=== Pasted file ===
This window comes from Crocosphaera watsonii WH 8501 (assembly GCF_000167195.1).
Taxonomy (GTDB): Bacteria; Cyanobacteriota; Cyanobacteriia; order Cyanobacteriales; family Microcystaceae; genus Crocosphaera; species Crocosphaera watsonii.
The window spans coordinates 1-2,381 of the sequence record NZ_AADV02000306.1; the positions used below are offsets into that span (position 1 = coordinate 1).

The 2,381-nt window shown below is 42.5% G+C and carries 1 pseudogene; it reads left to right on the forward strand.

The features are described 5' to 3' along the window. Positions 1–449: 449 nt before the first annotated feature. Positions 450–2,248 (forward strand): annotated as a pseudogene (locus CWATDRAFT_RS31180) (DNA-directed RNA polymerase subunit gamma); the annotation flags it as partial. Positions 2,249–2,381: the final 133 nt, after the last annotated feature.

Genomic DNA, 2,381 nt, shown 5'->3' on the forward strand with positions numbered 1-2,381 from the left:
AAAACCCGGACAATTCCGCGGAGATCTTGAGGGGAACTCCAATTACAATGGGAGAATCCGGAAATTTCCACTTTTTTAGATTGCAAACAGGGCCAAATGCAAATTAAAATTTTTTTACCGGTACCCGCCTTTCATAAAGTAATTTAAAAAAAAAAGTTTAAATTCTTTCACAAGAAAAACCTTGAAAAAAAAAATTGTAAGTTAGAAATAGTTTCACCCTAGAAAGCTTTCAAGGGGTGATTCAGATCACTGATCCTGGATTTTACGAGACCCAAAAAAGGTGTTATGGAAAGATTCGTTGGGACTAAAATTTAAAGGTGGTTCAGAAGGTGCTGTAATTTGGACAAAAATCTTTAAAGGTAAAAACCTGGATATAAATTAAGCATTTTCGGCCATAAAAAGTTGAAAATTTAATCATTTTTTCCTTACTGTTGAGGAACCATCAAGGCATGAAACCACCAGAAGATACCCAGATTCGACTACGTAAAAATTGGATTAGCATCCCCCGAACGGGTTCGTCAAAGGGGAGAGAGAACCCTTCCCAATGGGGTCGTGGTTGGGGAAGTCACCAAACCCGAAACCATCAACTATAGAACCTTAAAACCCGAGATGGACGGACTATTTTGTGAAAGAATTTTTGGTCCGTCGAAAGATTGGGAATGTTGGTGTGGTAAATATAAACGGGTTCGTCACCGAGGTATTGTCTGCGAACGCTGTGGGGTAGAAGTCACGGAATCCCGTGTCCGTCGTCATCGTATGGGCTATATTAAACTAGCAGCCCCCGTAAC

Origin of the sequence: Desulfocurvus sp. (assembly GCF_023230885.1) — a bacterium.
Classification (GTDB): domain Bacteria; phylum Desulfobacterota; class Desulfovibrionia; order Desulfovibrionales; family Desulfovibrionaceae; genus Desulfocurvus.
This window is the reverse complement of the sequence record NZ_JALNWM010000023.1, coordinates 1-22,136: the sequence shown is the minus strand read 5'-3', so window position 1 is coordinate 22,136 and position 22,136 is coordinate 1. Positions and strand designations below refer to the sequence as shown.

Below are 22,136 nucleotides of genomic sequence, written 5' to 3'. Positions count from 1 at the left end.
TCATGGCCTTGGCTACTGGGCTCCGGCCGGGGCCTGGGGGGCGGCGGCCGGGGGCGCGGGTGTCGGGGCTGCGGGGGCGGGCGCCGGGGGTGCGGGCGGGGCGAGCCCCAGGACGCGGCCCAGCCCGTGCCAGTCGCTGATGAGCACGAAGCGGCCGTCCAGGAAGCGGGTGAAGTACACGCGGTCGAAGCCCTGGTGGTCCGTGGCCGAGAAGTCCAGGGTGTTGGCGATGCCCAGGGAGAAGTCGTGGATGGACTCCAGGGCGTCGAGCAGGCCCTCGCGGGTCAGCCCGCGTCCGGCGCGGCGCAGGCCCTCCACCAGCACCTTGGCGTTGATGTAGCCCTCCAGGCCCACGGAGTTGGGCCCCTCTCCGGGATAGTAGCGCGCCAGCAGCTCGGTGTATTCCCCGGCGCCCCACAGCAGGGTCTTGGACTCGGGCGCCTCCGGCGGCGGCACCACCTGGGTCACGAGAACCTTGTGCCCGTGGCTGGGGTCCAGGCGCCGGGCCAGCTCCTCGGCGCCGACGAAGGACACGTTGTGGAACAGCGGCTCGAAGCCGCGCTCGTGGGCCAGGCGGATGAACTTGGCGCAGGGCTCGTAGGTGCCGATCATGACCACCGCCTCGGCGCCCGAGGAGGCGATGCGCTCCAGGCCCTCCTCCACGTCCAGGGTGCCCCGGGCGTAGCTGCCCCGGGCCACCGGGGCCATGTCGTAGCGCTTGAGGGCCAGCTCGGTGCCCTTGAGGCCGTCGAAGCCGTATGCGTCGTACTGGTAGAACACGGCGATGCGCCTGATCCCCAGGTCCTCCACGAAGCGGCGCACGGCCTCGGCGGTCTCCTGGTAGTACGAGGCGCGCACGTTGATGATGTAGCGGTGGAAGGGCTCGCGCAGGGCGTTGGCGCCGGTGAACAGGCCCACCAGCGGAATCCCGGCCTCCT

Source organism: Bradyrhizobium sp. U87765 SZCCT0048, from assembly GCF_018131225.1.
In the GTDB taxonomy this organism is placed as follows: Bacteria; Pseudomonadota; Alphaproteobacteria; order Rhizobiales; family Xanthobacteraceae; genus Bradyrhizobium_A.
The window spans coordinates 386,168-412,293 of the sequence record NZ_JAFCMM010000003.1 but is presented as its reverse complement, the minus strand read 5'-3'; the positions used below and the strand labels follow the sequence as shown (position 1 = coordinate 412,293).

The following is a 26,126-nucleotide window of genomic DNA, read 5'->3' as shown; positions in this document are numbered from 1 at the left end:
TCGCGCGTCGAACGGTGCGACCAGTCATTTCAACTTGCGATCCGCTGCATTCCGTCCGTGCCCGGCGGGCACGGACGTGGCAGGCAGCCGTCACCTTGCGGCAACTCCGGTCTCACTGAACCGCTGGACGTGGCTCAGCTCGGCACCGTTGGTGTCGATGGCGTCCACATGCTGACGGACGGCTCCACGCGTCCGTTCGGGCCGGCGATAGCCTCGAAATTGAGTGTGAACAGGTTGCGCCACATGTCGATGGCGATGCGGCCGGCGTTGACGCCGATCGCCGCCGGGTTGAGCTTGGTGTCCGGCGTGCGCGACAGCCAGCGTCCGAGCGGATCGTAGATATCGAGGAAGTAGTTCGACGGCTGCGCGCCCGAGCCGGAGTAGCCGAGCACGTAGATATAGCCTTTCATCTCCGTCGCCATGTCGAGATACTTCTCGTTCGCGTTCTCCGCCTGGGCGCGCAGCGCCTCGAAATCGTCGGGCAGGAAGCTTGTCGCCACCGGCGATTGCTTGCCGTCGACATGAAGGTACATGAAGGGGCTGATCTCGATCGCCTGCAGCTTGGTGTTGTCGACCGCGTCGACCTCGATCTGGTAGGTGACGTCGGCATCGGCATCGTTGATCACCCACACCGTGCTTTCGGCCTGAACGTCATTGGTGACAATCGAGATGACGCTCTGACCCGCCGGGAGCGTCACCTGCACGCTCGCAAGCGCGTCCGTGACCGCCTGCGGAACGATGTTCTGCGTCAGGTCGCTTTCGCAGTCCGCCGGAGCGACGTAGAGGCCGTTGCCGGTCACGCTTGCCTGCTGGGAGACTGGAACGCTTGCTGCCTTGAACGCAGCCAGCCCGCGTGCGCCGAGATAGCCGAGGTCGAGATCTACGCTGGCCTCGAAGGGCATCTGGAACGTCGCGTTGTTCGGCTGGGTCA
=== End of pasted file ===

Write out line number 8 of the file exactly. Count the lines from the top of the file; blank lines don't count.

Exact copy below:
Origin of the sequence: Desulfocurvus sp. (assembly GCF_023230885.1) — a bacterium.